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  • Turkey is located in West Asia, with a small section in Southeastern Europe.
  • Turkey is surrounded by Iraq and Iran to the Southeast, Georgia and Azerjaijan to the Northeast, and Bulgaria and Greece to the West.
  • It is bordered by the Black Sea to the North and the Mediterranean Sea to the Southwest.
  • Turkey has a roughly rectangular shape – it is more than 1,600 km long and 800 km wide.
  • Turkish is the official language of Turkey.  English is common with the younger generation.
  • The dominant religion of Turkey is Islam, with 97% of the population practicing this religion.
  • Turkish cuisine is extremely rich and combines Mediterranean, Central Asian, Caucasian, and Arabic influences.  Beef is the most important meat, with eggplant, onion, lentil, and beans the primary vegetables.



  • In 23,000 BC a cave at Karain, was inhabited by humans. It is the oldest known evidence of habitation in Anatolia. People lived in the cave until a few centuries ago, making it one of the longest continuously-inhabited spots on earth.
  • The world’s first town, Catal Huyuk dates back to 6,500 B.C.  It is said that Catal Huyuk had a population of about 6,000.
  • The Hittites were the first civilization in Turkey. They moved to Turkey about 2,000 BC and at first they were divided into separate states. However about 1,650 BC they were united by King Labarnas.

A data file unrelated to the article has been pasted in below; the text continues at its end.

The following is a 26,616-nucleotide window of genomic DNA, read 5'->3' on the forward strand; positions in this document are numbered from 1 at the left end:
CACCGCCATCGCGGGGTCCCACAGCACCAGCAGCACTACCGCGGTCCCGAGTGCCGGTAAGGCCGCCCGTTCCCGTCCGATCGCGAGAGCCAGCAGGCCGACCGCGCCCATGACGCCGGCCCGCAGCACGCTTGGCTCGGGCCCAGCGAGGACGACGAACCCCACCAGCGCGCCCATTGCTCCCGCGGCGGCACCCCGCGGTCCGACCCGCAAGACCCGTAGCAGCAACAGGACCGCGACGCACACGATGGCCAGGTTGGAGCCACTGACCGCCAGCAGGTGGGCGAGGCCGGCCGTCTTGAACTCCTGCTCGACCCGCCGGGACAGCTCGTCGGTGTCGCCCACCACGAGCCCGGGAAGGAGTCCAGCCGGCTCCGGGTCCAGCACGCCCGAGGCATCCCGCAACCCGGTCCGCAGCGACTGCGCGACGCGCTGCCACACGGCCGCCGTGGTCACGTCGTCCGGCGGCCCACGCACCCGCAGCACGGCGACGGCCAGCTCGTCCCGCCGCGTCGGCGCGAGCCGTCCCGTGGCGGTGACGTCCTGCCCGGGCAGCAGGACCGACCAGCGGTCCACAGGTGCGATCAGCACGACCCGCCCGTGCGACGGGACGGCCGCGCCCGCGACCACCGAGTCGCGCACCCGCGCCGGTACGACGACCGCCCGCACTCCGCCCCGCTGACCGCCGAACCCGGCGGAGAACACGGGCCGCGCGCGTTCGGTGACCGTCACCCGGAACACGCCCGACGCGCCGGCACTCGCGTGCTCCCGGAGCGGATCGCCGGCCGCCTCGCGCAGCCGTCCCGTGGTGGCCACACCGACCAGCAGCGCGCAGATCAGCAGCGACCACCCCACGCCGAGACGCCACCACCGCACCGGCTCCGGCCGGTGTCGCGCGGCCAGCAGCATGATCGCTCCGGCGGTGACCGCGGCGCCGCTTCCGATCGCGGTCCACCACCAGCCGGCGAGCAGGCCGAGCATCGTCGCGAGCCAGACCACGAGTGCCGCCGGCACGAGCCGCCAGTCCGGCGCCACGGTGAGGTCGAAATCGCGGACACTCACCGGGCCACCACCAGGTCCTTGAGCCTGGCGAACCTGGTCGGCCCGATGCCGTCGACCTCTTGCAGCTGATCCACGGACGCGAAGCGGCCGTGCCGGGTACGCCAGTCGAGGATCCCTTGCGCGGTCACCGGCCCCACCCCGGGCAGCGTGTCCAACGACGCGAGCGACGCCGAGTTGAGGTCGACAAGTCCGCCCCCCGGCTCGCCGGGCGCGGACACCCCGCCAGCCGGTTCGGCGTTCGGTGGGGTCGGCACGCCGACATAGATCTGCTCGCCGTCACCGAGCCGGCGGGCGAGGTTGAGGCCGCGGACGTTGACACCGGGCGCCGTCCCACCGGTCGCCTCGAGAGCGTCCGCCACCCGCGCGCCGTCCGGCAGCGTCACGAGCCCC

• In 334 BC Alexander the Great crossed the Dardanelles and quickly conquered the Persian Empire including Turkey. Alexander died in 323 BC and his empire was divided between his generals. Turkey became split into rival kingdoms.
  • 133 BC was the beginning of Roman rule. Over the next 100 years the Romans gradually extended their rule over Turkey.
  • In the 4th Century the Roman Empire split in two. The Western half declined and in the 5th Century it was dominated by Germanic people. However the Eastern half of the Roman Empire prospered. It became known as the Byzantine Empire and it included what is now Turkey.
  • At the battle of Lepanto in 1571, The Turks were defeated at sea by the Spanish and Venetians
  • In the 17th century, the Turkish Empire began to decline. As late as 1683 the Turks lay siege to Vienna but they were driven back. Afterwards the Turks were forced to surrender territory to the Europeans. (The Turks surrendered territory to Hungary by a treaty of 1699). In the 18th century there were several wars between Russia and the Turkish Empire and the Russians gradually took land from them.